If I have simplified the definition too much or have not gone far enough please let me know, I would welcome that.
    ETA and yes I think most of us see this as a backdoor way to stop all abortions.

  108. 108
    Destroyer says:

    @Mr Stagger Lee:

    What happens when your son is accused of rape? Name forever tarnished because that woman was labeled victim. If he is convicted, live with the consequences, if he is not convicted, he still will live with the consequences and fear that having sex with a woman consensually can tarnish his name and bankrupt him in trial.

  109. 109
    Sparkles says:

    Comment on this wankers photos!

  110. 110
    soonergrunt says:

    @Jack the Second: Do you realize that your third paragraph contradicts your first?

    Calling someone an accuser doesn’t remove their status as a victim. See, sometimes, the accuser is not a victim of anything. But calling that person the victim means causes the accused to be associated as the victimizer.

    Not all accused are guilty, and not all accusers are victims.
    For example, my accuser wasn’t a victim of anything. Not even after she was shown to be a liar. I was the victim there, but I don’t think I’ve ever been called that.

  111. 111
    Mo Hanson says:

    I hope this isn’t a repeat, but what about those who don’t know their rapist – a stranger. There are 1000s of rape kits that have never been processed as there was no alleged rapist to prosecute. I guess these “accusers” would also be left out in the cold.

  112. 112
    Zuzu's Petals says:

    @Mo Hanson:

    We’re talking about legal terminology here, when there actually is a prosecution, or at least an arrest.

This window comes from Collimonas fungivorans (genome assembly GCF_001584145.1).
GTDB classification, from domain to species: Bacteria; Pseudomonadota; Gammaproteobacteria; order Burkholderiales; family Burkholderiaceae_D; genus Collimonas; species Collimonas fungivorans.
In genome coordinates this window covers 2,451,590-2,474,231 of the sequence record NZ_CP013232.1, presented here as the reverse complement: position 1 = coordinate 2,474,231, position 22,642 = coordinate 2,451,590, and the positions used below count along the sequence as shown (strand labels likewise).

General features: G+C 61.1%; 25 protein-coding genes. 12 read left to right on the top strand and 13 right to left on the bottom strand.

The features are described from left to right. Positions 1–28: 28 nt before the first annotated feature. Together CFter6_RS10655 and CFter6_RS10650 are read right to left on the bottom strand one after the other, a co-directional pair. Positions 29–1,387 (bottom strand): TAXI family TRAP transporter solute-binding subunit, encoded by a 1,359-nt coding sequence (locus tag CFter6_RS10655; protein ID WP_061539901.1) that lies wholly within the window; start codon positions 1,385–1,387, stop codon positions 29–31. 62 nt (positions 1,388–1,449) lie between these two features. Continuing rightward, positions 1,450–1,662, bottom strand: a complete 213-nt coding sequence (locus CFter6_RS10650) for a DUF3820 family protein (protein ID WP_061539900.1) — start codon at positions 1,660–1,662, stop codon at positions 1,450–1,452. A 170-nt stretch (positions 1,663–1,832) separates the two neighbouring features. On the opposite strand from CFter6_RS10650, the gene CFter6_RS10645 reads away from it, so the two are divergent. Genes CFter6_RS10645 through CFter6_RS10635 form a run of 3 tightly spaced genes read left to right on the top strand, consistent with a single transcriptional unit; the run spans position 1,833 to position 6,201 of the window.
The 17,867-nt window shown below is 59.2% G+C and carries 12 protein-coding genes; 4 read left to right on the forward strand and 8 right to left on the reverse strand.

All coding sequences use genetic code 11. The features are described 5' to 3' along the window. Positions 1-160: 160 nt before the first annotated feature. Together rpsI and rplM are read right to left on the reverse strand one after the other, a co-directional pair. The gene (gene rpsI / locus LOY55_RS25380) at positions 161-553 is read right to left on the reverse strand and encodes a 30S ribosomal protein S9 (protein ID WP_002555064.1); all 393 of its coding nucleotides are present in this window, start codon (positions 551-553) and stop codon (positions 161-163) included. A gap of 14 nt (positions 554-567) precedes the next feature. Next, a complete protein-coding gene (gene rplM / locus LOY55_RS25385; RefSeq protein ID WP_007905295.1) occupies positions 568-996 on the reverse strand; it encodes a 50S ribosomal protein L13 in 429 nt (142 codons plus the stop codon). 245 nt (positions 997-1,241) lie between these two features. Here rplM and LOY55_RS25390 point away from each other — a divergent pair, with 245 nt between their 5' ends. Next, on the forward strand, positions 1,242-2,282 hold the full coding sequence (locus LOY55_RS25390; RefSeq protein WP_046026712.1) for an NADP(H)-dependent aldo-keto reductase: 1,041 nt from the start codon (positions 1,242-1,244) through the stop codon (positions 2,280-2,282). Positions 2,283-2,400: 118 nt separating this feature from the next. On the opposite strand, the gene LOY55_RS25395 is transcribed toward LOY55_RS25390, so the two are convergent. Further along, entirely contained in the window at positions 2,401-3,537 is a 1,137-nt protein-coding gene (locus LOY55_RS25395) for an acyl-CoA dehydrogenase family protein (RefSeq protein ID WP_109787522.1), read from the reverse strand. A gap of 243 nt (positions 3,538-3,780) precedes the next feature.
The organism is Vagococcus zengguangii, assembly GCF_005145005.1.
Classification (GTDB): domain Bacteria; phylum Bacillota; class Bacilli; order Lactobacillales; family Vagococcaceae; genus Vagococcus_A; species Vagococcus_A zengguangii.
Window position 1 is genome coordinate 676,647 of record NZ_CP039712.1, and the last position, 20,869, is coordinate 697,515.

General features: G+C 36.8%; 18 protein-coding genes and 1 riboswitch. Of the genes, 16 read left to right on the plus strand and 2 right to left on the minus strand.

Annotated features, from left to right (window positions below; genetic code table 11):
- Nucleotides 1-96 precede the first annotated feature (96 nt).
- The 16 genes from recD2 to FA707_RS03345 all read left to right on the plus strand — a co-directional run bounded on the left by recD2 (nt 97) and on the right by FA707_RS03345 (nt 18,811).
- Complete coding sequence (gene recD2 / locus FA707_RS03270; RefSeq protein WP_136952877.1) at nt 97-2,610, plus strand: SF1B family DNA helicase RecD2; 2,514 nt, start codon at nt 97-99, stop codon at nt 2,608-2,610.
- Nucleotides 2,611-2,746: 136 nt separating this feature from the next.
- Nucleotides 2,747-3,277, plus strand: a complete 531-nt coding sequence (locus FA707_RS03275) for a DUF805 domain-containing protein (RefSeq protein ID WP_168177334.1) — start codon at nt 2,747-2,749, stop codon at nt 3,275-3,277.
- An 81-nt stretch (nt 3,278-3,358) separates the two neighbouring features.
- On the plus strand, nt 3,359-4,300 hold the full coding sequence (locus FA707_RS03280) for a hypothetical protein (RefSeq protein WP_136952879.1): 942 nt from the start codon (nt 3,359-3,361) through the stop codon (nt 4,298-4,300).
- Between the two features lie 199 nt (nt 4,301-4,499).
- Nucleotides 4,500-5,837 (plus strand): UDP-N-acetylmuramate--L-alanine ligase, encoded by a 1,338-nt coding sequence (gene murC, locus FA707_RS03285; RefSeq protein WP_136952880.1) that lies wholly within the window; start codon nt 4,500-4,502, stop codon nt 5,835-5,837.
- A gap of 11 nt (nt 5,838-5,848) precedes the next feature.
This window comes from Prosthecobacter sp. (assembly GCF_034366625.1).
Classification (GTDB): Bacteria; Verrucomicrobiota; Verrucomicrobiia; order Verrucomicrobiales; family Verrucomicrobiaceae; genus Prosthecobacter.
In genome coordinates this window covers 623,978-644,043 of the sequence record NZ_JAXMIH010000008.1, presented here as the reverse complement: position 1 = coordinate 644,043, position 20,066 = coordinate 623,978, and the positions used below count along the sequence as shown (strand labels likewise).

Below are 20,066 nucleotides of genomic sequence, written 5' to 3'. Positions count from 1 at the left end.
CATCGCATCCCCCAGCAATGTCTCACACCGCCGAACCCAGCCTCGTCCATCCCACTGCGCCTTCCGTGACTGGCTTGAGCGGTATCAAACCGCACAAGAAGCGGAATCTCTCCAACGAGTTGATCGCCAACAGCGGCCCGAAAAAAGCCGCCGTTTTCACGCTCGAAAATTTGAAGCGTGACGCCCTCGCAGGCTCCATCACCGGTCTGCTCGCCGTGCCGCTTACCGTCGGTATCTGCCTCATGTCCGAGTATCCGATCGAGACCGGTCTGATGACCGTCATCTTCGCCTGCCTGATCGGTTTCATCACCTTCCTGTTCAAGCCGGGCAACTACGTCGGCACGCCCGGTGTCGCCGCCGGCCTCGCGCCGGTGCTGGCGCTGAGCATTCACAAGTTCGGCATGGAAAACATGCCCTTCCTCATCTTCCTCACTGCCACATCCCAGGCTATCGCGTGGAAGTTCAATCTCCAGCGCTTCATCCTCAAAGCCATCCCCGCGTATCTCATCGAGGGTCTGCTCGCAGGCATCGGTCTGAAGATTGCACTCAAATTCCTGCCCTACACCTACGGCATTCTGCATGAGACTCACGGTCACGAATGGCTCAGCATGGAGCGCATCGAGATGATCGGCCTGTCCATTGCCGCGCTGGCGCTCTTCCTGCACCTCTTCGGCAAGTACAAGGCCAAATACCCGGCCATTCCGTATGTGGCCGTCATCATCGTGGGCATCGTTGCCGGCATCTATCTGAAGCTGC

113. 113
    Gian says:

    @Ruckus:

    I was looking at legal definitions, the concept of rape vis force/fear overcoming the lack of consent, versus other situations where consent is deemed impossible, hence the rape of a child below age of consent/ intoxicated person or even the rape of the mentally infirm.

    all of those may be accomplished without the use of force or fear to overcome the lack of consent.

    it doesn’t make them not rape, it puts them in the “non force” part of this jerk’s attempt to change the law.

  114. 114
    grendelkhan says:

    the right of women to decide for themselves what may reside in their uterus, whether it be a baby or an unwanted penis

    Unless we’re using hentai anatomy, penises don’t reside in, or even directly visit, uteruses.

  115. 115
    Cait says:

    @Lesley: Do you mind if I start/help with that?

    I’m all over tshirts and bumper stickers and mugs with witty slogans against this and the other laws that seem to be made by the GOPs “war on women’s health”. (Such as the one that will “allow hospitals to turn away a woman seeking an abortion, even if she’ll die without it” and the whole “redefining rape” nonsense.)

  116. 116

    […] bit of news, and one that falls into political language, is how Republicans have been attempting to redefine rape. Georgia Republican State Representative Bobby Franklin proposed a bill which does the following: […]